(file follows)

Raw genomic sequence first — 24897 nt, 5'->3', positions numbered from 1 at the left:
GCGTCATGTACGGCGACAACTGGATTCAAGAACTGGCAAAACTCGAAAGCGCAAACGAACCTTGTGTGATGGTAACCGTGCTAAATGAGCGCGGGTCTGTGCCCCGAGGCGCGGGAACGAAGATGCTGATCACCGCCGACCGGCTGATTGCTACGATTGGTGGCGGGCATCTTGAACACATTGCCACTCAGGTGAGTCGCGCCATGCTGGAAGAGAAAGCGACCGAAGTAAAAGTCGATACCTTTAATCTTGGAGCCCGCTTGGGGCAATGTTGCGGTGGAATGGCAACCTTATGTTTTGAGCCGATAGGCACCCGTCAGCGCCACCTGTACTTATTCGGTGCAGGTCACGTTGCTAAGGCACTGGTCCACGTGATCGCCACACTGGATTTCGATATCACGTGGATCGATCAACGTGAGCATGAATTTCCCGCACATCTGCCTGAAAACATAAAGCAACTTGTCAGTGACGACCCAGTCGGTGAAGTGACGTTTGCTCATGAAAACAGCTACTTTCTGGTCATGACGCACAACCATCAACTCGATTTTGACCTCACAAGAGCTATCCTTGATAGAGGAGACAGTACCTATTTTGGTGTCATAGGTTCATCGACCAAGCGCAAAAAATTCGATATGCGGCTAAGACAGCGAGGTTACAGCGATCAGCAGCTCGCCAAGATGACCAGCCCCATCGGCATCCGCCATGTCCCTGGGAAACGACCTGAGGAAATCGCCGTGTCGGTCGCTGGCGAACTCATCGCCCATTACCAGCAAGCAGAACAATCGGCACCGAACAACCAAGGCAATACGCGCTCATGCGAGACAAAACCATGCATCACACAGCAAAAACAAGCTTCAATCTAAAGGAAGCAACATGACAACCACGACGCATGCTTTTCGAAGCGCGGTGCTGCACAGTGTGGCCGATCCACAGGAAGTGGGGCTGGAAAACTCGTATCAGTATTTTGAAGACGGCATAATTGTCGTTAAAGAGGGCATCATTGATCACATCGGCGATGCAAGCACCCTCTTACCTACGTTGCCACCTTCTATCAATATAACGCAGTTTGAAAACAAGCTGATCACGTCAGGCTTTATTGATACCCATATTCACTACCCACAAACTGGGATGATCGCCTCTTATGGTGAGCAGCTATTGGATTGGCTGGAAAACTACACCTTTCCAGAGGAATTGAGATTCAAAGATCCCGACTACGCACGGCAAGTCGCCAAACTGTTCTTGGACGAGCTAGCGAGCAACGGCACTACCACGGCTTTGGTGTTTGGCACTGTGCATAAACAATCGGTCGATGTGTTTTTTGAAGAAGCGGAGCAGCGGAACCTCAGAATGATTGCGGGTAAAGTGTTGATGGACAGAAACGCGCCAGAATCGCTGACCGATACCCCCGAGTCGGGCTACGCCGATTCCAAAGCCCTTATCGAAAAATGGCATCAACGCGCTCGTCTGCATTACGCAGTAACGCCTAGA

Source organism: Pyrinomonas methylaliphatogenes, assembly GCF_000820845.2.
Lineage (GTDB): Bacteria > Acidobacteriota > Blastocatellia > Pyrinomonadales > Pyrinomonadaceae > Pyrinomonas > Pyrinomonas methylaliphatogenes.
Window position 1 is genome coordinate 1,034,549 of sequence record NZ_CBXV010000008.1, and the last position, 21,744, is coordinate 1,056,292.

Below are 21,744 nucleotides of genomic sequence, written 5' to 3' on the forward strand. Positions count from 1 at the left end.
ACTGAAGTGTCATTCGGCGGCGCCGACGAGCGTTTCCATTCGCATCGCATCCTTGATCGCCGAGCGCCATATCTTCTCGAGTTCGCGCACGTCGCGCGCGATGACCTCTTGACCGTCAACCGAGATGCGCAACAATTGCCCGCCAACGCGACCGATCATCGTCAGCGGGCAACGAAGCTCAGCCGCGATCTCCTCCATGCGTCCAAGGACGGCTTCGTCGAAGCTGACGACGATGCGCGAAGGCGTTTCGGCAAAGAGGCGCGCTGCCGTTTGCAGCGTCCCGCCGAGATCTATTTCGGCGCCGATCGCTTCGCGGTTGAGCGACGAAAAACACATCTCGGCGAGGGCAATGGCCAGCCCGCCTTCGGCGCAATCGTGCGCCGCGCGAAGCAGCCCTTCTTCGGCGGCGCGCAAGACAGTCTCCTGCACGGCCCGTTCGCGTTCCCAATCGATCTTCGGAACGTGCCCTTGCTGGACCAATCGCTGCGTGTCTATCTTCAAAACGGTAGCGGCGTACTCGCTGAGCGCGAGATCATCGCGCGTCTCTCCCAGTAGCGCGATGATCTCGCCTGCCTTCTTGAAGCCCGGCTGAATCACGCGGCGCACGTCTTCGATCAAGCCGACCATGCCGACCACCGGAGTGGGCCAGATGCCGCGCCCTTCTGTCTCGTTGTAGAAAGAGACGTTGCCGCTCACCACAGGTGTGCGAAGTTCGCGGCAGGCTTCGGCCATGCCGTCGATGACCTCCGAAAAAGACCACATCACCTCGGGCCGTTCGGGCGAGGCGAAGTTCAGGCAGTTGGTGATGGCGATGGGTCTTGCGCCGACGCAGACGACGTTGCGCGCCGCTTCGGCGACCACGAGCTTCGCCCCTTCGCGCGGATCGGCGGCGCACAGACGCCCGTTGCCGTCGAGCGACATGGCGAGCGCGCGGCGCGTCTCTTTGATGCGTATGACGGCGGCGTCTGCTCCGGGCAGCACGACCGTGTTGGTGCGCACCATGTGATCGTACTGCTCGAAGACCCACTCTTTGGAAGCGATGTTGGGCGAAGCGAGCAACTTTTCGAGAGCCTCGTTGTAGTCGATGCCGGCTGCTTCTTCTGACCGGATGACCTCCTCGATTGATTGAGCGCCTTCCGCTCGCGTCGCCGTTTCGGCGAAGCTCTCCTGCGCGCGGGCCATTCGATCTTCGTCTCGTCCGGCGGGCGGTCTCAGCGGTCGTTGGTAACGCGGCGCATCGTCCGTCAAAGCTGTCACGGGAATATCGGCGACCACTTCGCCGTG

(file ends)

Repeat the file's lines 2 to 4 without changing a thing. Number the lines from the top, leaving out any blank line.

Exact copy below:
GCGTCATGTACGGCGACAACTGGATTCAAGAACTGGCAAAACTCGAAAGCGCAAACGAACCTTGTGTGATGGTAACCGTGCTAAATGAGCGCGGGTCTGTGCCCCGAGGCGCGGGAACGAAGATGCTGATCACCGCCGACCGGCTGATTGCTACGATTGGTGGCGGGCATCTTGAACACATTGCCACTCAGGTGAGTCGCGCCATGCTGGAAGAGAAAGCGACCGAAGTAAAAGTCGATACCTTTAATCTTGGAGCCCGCTTGGGGCAATGTTGCGGTGGAATGGCAACCTTATGTTTTGAGCCGATAGGCACCCGTCAGCGCCACCTGTACTTATTCGGTGCAGGTCACGTTGCTAAGGCACTGGTCCACGTGATCGCCACACTGGATTTCGATATCACGTGGATCGATCAACGTGAGCATGAATTTCCCGCACATCTGCCTGAAAACATAAAGCAACTTGTCAGTGACGACCCAGTCGGTGAAGTGACGTTTGCTCATGAAAACAGCTACTTTCTGGTCATGACGCACAACCATCAACTCGATTTTGACCTCACAAGAGCTATCCTTGATAGAGGAGACAGTACCTATTTTGGTGTCATAGGTTCATCGACCAAGCGCAAAAAATTCGATATGCGGCTAAGACAGCGAGGTTACAGCGATCAGCAGCTCGCCAAGATGACCAGCCCCATCGGCATCCGCCATGTCCCTGGGAAACGACCTGAGGAAATCGCCGTGTCGGTCGCTGGCGAACTCATCGCCCATTACCAGCAAGCAGAACAATCGGCACCGAACAACCAAGGCAATACGCGCTCATGCGAGACAAAACCATGCATCACACAGCAAAAACAAGCTTCAATCTAAAGGAAGCAACATGACAACCACGACGCATGCTTTTCGAAGCGCGGTGCTGCACAGTGTGGCCGATCCACAGGAAGTGGGGCTGGAAAACTCGTATCAGTATTTTGAAGACGGCATAATTGTCGTTAAAGAGGGCATCATTGATCACATCGGCGATGCAAGCACCCTCTTACCTACGTTGCCACCTTCTATCAATATAACGCAGTTTGAAAACAAGCTGATCACGTCAGGCTTTATTGATACCCATATTCACTACCCACAAACTGGGATGATCGCCTCTTATGGTGAGCAGCTATTGGATTGGCTGGAAAACTACACCTTTCCAGAGGAATTGAGATTCAAAGATCCCGACTACGCACGGCAAGTCGCCAAACTGTTCTTGGACGAGCTAGCGAGCAACGGCACTACCACGGCTTTGGTGTTTGGCACTGTGCATAAACAATCGGTCGATGTGTTTTTTGAAGAAGCGGAGCAGCGGAACCTCAGAATGATTGCGGGTAAAGTGTTGATGGACAGAAACGCGCCAGAATCGCTGACCGATACCCCCGAGTCGGGCTACGCCGATTCCAAAGCCCTTATCGAAAAATGGCATCAACGCGCTCGTCTGCATTACGCAGTAACGCCTAGA

Source organism: Pyrinomonas methylaliphatogenes, assembly GCF_000820845.2.
Lineage (GTDB): Bacteria > Acidobacteriota > Blastocatellia > Pyrinomonadales > Pyrinomonadaceae > Pyrinomonas > Pyrinomonas methylaliphatogenes.